To go rated or not?

Discussion in 'ROTC' started by Akrogan, Sep 24, 2014.

  1. Akrogan

    Akrogan Member

    Jan 29, 2013
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    Greetings all, I am a contracted AS100 in AFROTC studying civil engineering.

    While it is early in my college career, I already can tell that I love what I'm doing and have been very successful on my tests that I have had.

    Anyhow, I thought for sure that I wanted to be some form of engineering officer...but then the famous urge to fly hit...

    Basically I'm wondering if going rated would decimate my chances to ever work as a professional civil engineer later in life...I absolutely love civil engineering, but I also love the thought of being a military aviator.

    I know its early, but I'd just like to hear some of the wise voices on this board give me some advice.

    Thanks so much!
  2. Pima

    Pima 5-Year Member

    Nov 28, 2007
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    The reality the answer is it depends. Look, if you go pilot you will be out of that field for @ 11 years at the least. 1 year to wait to go to UPT, 1 year at UPT and 9 years owed. Around the time you can walk, you would have already made or up for O4. If they still offer the 6 figure bonuses at that time(the bonuses currently are 225k for fighter pilots to stay until 19, 125 for heavies to stay until 14 with another 25 a year afterwards), it makes it very difficult with those 2 pay increases, plus the 845 flight pay monthly to walk away when you are the ripe old age of 33.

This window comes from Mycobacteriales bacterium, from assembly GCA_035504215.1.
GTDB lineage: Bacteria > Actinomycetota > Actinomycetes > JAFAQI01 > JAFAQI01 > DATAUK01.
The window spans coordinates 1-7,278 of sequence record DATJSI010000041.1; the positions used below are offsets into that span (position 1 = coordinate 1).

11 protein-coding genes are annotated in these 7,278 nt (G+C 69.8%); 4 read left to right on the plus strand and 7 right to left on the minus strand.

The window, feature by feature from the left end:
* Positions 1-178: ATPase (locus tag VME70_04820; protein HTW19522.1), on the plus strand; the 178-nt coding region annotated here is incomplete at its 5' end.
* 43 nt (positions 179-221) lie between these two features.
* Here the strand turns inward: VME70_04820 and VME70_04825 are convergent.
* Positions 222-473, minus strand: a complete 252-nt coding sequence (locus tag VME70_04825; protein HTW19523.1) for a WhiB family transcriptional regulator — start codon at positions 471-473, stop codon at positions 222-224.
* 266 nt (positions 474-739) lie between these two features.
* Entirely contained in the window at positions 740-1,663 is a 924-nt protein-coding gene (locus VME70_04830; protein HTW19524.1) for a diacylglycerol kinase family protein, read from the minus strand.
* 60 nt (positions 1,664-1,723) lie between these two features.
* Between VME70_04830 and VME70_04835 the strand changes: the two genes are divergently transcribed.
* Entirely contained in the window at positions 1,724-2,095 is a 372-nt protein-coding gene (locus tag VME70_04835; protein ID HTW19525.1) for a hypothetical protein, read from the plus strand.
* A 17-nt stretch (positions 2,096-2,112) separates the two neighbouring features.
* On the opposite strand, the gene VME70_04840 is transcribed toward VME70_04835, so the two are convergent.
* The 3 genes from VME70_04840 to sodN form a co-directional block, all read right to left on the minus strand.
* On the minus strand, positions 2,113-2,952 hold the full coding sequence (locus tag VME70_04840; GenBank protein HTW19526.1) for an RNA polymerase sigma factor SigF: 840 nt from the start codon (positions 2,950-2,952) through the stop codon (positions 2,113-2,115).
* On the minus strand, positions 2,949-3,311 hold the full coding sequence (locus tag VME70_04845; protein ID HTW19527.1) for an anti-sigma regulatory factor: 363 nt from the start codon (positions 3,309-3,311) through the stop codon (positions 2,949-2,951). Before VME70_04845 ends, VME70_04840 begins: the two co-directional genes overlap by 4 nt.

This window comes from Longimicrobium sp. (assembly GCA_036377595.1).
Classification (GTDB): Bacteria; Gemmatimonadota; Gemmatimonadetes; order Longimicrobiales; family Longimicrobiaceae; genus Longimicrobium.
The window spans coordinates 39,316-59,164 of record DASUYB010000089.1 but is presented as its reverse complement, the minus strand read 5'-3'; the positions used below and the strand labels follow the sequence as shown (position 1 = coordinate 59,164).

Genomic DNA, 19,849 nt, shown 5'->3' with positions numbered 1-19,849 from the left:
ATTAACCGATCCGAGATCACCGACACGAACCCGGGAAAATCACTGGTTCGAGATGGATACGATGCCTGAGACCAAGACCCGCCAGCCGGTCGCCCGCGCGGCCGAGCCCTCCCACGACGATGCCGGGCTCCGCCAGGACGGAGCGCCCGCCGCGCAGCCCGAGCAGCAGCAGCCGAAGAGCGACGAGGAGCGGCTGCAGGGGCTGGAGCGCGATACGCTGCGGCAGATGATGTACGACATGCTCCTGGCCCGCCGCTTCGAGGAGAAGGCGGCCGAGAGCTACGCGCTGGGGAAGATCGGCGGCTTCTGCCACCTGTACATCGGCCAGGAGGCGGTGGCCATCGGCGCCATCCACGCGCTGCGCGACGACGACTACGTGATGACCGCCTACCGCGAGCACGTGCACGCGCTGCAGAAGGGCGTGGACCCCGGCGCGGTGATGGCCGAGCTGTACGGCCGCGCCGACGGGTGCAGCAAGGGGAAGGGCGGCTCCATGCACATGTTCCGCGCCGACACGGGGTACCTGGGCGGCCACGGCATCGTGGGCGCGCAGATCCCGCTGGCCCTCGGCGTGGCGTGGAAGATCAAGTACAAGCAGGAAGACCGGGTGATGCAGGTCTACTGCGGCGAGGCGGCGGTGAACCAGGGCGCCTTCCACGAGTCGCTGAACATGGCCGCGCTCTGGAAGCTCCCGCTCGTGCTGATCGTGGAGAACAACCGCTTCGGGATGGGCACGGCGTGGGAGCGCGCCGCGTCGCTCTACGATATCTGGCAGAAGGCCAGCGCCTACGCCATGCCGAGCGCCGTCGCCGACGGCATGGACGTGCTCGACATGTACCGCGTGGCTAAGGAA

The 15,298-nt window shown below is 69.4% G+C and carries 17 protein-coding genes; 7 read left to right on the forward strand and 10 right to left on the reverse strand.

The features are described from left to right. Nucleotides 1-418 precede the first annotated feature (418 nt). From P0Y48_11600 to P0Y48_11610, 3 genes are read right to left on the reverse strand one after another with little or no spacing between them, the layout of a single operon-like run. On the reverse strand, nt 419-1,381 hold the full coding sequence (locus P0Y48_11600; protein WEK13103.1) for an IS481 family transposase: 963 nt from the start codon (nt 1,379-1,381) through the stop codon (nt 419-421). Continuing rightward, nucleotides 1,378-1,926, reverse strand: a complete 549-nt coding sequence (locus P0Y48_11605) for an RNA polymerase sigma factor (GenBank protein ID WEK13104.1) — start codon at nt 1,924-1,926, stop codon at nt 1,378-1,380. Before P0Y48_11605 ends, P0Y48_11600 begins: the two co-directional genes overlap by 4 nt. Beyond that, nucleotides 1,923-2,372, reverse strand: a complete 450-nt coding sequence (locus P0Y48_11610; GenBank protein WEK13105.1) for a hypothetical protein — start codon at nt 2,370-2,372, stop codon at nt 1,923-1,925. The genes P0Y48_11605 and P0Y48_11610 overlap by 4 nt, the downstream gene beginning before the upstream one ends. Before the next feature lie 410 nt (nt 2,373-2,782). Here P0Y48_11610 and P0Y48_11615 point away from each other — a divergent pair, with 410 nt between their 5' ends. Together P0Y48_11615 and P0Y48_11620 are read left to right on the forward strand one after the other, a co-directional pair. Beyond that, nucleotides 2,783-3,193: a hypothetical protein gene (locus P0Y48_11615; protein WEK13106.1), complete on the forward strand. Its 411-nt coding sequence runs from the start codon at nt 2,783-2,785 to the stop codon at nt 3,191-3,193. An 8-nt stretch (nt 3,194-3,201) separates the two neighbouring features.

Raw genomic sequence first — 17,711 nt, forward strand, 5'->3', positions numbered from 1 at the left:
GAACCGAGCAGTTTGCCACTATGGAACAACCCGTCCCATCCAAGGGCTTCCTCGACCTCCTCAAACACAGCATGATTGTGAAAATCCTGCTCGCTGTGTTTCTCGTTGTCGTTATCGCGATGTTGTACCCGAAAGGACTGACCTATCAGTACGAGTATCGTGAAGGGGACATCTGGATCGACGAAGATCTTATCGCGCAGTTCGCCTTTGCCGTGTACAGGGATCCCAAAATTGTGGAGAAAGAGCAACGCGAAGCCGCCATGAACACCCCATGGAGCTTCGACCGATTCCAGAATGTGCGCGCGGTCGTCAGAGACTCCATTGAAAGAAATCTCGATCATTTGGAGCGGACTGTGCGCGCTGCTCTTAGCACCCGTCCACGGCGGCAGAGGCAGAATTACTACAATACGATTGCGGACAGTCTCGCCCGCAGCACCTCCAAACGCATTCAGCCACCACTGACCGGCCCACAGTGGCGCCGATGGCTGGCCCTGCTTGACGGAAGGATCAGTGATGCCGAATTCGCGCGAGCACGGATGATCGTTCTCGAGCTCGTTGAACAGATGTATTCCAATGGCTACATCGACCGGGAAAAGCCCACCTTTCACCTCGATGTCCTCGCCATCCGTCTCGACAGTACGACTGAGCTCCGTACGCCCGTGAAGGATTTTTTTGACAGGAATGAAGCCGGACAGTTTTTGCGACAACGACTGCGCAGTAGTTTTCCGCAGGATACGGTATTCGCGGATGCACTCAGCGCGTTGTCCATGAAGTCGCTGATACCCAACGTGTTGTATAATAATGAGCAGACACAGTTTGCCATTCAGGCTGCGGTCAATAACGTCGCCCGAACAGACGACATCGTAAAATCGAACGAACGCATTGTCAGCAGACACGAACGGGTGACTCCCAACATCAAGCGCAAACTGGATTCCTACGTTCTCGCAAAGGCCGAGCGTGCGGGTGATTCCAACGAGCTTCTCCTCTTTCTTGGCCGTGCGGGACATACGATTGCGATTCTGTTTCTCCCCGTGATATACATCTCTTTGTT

So if you look at the fact that every career field changes a lot in their processes over a course of few years, but as a rated officer can you imagine how outdated your college education will be in a decade or two?

    The reason I said it depends is because there are guys that continue their education and keep one foot in that non-flying world. It is rare, but they can manage to do it. Most pilots that I know when they leave they take one of two paths....bus driver in the sky or defense contractor tied to flying somehow. I.E. like Bullet working on the AF 35.

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